Concert Review: Damian Marley and Nas, Logan Campbell Centre

By Scott Kara

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Nas (left) and Damian Marley. Photo / Supplied
Nas (left) and Damian Marley. Photo / Supplied

Damian Marley - the youngest son of Bob - is up there on stage dressed in black with his long dreads swinging serenely from side to side like a natty pendulum.

To his right there's Nas looking very much like the smooth New York rapper that he is with sun glasses on, a white shirt and khaki pants.

Their styles - both in a fashion sense and vocally - couldn't be more different, but together in concert, and with a hard-playing 10-piece funk band behind them, they make a fearsome pair.

Last year their collaborative album, Distant Relatives, fused reggae and hip-hop nicely, but live this fusion takes on a whole new, and far more impressive, level.

They've been touring together for a while now - and it shows. Marley and Nas are like old pals, and the rappers smooth yet staunch flow rubs along effortlessly with Marley's yabbering ragga and soaring reggae soul voice.

The band (including a flag bearer who waves the Rasta flag constantly for the entire two hour show) are tight with out being earnest, and even when it's as if they are about to fall apart on the more punishing tracks - like the pounding and fractured brutality of Dispear - they rein it in and nail the riddim back down.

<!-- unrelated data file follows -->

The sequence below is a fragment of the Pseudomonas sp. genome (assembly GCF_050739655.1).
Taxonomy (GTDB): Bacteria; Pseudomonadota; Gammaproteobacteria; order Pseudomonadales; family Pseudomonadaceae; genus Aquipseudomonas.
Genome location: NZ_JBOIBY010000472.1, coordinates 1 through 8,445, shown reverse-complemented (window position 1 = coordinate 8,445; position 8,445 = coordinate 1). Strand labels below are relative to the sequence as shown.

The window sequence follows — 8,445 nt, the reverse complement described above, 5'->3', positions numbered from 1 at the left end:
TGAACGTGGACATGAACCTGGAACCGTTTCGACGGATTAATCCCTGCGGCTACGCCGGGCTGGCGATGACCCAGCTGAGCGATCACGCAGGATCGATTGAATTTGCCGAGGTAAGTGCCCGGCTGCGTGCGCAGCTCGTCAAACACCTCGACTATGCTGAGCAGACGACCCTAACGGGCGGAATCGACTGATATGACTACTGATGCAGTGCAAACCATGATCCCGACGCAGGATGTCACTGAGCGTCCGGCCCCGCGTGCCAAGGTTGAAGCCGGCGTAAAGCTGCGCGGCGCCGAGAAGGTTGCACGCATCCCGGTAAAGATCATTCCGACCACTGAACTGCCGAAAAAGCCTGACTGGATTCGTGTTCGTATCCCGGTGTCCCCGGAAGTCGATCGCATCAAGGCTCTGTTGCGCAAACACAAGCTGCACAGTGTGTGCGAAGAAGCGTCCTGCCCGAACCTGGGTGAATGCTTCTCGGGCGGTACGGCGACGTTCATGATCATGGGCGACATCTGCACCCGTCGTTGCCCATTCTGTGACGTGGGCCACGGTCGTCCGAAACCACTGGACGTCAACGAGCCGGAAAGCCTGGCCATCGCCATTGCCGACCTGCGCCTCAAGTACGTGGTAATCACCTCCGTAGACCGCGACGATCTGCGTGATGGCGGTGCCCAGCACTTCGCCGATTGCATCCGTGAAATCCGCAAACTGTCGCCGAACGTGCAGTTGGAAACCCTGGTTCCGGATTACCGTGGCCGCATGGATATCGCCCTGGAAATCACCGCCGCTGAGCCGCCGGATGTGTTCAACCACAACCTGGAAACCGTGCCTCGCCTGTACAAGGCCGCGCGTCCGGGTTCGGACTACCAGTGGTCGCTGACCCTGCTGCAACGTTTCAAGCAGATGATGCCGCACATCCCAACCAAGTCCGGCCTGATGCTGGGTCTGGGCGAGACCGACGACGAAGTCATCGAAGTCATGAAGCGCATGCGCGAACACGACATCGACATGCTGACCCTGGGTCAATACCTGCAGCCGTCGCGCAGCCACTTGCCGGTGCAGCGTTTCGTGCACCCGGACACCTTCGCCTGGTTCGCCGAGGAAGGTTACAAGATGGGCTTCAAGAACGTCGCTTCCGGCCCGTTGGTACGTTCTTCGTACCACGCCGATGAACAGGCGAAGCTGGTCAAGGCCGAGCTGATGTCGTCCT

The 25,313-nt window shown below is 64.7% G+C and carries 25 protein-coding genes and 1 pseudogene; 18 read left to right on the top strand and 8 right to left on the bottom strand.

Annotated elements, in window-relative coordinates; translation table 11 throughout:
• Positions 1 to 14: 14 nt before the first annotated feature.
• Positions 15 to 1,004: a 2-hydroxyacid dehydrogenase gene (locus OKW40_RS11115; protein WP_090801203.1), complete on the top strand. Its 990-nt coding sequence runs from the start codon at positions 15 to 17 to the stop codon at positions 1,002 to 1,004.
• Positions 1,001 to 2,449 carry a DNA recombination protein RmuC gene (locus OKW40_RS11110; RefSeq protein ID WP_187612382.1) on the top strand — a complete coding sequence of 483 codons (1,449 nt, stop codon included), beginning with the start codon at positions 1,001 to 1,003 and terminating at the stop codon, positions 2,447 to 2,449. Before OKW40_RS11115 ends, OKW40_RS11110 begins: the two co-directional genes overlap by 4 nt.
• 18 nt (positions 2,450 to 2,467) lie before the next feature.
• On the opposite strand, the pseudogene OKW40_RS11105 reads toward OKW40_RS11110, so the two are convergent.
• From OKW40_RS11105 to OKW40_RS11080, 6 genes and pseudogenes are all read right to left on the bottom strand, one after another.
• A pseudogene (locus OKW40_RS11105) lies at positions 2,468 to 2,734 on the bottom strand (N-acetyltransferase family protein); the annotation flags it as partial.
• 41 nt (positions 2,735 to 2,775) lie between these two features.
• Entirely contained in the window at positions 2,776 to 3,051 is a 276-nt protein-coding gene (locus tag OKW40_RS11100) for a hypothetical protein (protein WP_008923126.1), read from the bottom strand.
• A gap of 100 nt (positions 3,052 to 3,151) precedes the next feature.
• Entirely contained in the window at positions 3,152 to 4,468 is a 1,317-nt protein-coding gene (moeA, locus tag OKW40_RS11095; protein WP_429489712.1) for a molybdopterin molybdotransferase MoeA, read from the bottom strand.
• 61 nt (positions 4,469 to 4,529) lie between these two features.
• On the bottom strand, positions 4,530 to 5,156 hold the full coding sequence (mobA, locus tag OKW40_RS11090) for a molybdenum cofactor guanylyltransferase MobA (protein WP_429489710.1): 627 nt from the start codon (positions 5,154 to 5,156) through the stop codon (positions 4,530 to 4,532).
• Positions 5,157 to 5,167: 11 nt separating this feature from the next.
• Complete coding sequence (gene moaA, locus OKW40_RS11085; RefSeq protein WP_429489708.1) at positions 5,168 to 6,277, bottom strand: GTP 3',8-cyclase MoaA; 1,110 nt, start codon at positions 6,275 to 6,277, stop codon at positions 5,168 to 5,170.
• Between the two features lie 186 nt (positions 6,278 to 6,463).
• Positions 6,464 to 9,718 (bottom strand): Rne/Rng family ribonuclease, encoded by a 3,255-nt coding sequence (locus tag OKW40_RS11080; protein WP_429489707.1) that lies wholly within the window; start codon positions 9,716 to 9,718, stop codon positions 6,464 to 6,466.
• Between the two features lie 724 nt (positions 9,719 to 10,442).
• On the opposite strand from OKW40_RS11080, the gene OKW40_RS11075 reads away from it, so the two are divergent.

The show is a mix of collaborative and solo sets, with Nas "striking like a cobra" on his lurching and bass heavy If I Ruled The World from 1996, and Marley dishing up the rebellious big band skank of Trouble (off his 1996 debut album), and the combative ragga of Move! (laced with Bob's Exodus), off 2005's Welcome To Jamrock.

And the tracks where they come together go off right from the start, with the bang and bounce of party starter As We Enter opening the show; then there's the more poignant and stripped back Patience (which beautifully samples blind Malian duo Amadou and Mariam); and best of all is Road To Zion with a rousing all-in crowd holler of "Jah will be waiting there".

If ever there was proof needed that New Zealand is a nation of reggae-loving and hip-hop-crazed fanatics, then this show is it with the baying masses singing along, waving their hands in the air, and nearly spilling off the balcony at times.

And Marley's dad's Could You Be Loved (spiked with a little Get Up, Stand Up), is an ideal end to a rowdy and righteous night.

- NZ Herald

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